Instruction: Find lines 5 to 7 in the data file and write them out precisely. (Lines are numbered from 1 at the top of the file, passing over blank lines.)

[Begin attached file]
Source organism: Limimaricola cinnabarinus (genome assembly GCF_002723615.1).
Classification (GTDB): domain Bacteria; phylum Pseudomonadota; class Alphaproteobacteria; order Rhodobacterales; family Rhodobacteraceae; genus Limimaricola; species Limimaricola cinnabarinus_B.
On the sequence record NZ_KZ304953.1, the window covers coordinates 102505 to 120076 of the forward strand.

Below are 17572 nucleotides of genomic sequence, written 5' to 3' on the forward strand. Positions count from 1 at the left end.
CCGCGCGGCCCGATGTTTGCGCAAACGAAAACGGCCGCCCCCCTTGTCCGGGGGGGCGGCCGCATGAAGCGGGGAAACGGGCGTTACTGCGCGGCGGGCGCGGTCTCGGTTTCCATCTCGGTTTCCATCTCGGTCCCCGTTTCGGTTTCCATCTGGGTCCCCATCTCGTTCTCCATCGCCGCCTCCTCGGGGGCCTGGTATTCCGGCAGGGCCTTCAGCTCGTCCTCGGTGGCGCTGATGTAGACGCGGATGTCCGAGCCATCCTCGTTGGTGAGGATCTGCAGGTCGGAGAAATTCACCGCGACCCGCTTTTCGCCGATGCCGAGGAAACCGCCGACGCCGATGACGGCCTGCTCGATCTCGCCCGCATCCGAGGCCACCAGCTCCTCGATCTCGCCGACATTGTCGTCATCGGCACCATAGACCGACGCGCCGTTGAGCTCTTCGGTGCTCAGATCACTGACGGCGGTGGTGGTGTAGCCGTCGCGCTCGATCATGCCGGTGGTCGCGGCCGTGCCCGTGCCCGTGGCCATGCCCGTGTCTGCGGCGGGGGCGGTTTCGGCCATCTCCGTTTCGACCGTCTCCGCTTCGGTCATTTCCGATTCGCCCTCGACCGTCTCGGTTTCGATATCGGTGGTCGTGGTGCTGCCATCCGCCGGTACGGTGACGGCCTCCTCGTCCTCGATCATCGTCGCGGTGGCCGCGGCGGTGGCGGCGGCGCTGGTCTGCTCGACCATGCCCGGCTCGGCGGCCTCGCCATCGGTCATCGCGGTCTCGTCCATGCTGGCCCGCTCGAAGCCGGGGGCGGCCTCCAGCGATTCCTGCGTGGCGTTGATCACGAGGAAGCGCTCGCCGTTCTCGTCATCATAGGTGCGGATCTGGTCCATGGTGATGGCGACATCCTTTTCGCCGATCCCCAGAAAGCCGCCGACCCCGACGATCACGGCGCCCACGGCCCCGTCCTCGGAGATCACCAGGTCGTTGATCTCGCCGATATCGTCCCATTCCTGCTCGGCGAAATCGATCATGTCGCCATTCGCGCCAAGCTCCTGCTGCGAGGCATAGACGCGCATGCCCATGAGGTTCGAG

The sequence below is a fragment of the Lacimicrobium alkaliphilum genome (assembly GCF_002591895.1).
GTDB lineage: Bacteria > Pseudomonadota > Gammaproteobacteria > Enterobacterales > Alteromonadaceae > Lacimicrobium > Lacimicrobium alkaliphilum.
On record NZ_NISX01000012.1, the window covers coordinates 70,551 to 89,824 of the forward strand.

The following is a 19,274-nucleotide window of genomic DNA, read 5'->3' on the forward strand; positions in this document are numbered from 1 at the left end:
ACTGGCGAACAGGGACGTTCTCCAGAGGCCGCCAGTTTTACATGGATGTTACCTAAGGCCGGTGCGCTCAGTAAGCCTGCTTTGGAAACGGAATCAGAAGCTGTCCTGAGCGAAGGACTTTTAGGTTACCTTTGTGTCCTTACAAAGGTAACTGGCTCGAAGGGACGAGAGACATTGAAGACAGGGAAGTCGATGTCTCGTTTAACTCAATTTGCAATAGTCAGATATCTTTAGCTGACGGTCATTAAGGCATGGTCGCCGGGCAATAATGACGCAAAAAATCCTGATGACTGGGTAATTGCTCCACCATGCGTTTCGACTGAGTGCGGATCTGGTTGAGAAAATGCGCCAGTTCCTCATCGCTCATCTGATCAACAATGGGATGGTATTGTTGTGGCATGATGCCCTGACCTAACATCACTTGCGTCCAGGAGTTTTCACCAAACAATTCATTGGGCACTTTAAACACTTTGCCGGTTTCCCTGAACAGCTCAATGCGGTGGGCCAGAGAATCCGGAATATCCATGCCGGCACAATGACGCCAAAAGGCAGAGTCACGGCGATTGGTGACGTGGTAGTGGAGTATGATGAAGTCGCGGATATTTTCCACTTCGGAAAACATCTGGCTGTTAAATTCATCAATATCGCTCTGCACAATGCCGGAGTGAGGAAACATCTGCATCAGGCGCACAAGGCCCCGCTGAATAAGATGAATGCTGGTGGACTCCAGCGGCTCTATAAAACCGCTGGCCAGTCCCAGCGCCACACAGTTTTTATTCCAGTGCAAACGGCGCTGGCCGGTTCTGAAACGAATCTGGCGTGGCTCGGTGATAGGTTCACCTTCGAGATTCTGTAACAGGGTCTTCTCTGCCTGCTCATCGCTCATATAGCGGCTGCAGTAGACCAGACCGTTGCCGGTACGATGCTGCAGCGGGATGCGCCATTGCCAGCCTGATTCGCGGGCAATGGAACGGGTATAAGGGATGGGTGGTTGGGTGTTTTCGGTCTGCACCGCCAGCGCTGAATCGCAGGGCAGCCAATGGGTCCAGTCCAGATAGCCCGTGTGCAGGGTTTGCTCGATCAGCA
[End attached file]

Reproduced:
CCGCGCGGCCCGATGTTTGCGCAAACGAAAACGGCCGCCCCCCTTGTCCGGGGGGGCGGCCGCATGAAGCGGGGAAACGGGCGTTACTGCGCGGCGGGCGCGGTCTCGGTTTCCATCTCGGTTTCCATCTCGGTCCCCGTTTCGGTTTCCATCTGGGTCCCCATCTCGTTCTCCATCGCCGCCTCCTCGGGGGCCTGGTATTCCGGCAGGGCCTTCAGCTCGTCCTCGGTGGCGCTGATGTAGACGCGGATGTCCGAGCCATCCTCGTTGGTGAGGATCTGCAGGTCGGAGAAATTCACCGCGACCCGCTTTTCGCCGATGCCGAGGAAACCGCCGACGCCGATGACGGCCTGCTCGATCTCGCCCGCATCCGAGGCCACCAGCTCCTCGATCTCGCCGACATTGTCGTCATCGGCACCATAGACCGACGCGCCGTTGAGCTCTTCGGTGCTCAGATCACTGACGGCGGTGGTGGTGTAGCCGTCGCGCTCGATCATGCCGGTGGTCGCGGCCGTGCCCGTGCCCGTGGCCATGCCCGTGTCTGCGGCGGGGGCGGTTTCGGCCATCTCCGTTTCGACCGTCTCCGCTTCGGTCATTTCCGATTCGCCCTCGACCGTCTCGGTTTCGATATCGGTGGTCGTGGTGCTGCCATCCGCCGGTACGGTGACGGCCTCCTCGTCCTCGATCATCGTCGCGGTGGCCGCGGCGGTGGCGGCGGCGCTGGTCTGCTCGACCATGCCCGGCTCGGCGGCCTCGCCATCGGTCATCGCGGTCTCGTCCATGCTGGCCCGCTCGAAGCCGGGGGCGGCCTCCAGCGATTCCTGCGTGGCGTTGATCACGAGGAAGCGCTCGCCGTTCTCGTCATCATAGGTGCGGATCTGGTCCATGGTGATGGCGACATCCTTTTCGCCGATCCCCAGAAAGCCGCCGACCCCGACGATCACGGCGCCCACGGCCCCGTCCTCGGAGATCACCAGGTCGTTGATCTCGCCGATATCGTCCCATTCCTGCTCGGCGAAATCGATCATGTCGCCATTCGCGCCAAGCTCCTGCTGCGAGGCATAGACGCGCATGCCCATGAGGTTCGAG

The sequence below is a fragment of the Lacimicrobium alkaliphilum genome (assembly GCF_002591895.1).
GTDB lineage: Bacteria > Pseudomonadota > Gammaproteobacteria > Enterobacterales > Alteromonadaceae > Lacimicrobium > Lacimicrobium alkaliphilum.